IMG_8551When I was at the UNI Jacobsen Center for Comprehensive Literacy Reading Conference, Linda Dorn and Carla Soffos stressed the importance of building vocabulary with our students instead of making comments about how difficult books can be for our students who have no background knowledge on a topic.  She make it clear that it is our job to build the bridge to these new vocabulary words and be the scaffold for our students.

And while using vocabulary words wasn’t new to me, the thought of being more explicit was somewhat new to me.  I have been picking relevant vocabulary words from 2nd and 3rd grade’s non-fiction books and printing off pictures to go with them.  (There is a post below where you can see 2nd grade and the process they went through to label their pictures)

This has been a VERY good thing in my classroom.  Students are much more successful when it comes to the 1st read and then when I listen to them again the 2nd time for a running record.  Students are also more successful when it comes to writing as they have important words already hanging up that they can reference.  It’s a nice reminder of important parts of the book and it also gives them the word to aid in spelling.  Students are more eager and willing to write when they’ve been set up for success.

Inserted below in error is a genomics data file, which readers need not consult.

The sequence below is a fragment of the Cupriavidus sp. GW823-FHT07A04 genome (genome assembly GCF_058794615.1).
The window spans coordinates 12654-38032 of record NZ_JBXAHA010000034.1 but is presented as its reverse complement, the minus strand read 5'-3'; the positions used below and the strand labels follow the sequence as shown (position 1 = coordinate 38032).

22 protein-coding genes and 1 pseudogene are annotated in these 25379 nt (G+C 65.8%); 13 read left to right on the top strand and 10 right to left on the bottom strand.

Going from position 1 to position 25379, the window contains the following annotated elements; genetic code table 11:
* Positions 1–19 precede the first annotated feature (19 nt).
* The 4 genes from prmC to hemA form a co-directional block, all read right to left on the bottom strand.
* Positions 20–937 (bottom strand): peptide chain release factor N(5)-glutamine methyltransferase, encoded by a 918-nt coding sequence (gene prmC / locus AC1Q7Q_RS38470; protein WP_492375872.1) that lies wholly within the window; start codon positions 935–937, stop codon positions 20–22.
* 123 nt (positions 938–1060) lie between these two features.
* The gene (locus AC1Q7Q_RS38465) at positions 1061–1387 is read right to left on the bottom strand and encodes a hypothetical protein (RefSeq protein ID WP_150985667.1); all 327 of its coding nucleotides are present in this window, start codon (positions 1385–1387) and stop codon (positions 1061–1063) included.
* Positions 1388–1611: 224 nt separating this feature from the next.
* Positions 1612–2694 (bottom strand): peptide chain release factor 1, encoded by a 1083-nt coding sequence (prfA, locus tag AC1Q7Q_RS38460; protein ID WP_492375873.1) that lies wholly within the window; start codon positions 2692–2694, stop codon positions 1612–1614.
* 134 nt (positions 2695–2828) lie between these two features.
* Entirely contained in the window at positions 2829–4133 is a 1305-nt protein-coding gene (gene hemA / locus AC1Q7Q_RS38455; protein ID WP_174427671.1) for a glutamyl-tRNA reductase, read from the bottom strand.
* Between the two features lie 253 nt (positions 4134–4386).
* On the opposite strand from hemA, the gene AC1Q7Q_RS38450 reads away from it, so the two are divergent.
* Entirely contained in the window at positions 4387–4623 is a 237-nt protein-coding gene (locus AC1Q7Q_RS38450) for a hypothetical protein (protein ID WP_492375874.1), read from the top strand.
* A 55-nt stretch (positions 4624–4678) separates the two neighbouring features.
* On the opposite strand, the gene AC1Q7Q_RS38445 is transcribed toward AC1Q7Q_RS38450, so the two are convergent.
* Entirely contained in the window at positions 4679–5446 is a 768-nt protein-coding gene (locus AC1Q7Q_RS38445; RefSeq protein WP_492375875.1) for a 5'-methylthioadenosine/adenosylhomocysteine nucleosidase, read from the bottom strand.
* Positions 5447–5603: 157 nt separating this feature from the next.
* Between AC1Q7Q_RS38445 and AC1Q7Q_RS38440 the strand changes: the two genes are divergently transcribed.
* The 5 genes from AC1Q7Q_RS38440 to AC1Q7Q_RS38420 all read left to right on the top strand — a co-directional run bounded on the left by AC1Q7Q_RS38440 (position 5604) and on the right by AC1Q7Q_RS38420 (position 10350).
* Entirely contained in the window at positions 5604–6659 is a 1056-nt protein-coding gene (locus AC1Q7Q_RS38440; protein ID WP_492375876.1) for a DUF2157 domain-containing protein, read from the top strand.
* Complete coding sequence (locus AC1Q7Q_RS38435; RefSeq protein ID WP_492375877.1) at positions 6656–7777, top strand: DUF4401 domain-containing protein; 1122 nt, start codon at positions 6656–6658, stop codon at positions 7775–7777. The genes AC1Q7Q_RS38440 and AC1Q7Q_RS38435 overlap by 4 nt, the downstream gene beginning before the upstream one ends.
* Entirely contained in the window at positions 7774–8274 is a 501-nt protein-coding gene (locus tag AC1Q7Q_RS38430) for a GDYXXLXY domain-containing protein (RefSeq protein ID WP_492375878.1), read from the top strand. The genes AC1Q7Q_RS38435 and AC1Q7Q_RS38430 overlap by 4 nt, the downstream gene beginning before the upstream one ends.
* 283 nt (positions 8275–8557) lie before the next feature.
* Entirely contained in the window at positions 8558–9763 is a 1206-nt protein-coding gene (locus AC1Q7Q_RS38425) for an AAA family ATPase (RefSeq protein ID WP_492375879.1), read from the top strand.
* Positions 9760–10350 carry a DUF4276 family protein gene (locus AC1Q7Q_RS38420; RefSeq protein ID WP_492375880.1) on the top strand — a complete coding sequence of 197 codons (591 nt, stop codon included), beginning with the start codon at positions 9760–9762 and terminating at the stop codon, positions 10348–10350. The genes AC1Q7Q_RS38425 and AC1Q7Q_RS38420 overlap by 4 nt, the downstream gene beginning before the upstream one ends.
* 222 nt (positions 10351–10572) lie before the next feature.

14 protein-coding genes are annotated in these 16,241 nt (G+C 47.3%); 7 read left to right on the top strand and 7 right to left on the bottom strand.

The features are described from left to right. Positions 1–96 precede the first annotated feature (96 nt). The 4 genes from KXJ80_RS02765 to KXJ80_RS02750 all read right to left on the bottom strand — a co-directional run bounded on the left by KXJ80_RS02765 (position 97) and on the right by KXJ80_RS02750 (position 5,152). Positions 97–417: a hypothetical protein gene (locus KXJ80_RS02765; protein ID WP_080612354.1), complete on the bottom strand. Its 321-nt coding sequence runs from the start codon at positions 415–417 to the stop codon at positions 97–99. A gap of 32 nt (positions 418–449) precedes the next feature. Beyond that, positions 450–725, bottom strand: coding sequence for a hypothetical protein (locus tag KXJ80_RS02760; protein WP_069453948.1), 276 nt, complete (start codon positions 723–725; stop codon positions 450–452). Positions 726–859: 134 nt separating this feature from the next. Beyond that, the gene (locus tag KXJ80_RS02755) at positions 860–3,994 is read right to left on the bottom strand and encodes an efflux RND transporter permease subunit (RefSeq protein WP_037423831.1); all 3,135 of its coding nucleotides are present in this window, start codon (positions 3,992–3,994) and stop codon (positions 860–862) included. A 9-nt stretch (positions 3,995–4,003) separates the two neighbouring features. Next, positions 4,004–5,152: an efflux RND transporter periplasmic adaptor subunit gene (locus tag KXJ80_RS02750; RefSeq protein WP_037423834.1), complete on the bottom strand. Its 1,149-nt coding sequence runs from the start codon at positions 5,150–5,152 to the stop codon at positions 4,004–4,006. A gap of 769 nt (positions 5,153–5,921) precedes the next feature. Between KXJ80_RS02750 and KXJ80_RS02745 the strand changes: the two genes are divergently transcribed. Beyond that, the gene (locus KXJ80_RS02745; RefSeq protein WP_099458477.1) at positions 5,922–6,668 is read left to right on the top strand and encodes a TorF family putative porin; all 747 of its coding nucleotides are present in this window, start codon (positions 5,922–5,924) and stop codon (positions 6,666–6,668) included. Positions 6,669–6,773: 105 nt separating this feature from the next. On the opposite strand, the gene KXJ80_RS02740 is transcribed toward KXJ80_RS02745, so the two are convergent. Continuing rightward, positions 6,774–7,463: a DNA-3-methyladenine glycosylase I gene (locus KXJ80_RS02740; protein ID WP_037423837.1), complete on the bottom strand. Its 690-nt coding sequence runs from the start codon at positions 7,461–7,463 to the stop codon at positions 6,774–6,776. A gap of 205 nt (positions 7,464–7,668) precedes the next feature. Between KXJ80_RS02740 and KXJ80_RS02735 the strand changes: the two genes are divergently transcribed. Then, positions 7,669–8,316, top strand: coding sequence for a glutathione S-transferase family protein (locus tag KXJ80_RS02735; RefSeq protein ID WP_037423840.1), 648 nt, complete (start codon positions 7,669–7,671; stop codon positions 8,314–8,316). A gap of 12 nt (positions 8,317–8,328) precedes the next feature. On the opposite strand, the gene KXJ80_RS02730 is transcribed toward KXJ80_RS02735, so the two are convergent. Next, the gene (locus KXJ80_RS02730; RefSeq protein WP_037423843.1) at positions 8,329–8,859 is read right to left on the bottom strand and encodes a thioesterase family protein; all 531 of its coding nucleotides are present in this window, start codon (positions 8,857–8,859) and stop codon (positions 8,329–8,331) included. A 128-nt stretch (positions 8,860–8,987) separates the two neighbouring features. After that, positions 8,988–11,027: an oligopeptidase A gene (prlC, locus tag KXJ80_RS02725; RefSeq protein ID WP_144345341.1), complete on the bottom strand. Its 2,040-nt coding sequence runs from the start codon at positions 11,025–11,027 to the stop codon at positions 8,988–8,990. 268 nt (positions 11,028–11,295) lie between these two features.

After we are finished with the book, the vocabulary words go under the white board where they remain as our word wall words.  Students can reference these at any time during the writing process while making connections, having an unstructured writing session while I conference with other students, or if they come across the same or similar word in a new book.  I’ve been so happy with how many times students have reference the words since we’ve been using them.

Once we have finished then students are able to take home the extra pictures.  It was fun hearing at conferences how students were talking about the pictures and vocabulary words with their parents.  What a great way to make a connection from my classroom to their homeroom classrooms to their home.  I even had one student who had taped his picture to his desk.  His classroom teacher said it wasn’t a distraction, but he was very proud of the work he’s been doing so wanted it displayed.  Yay!

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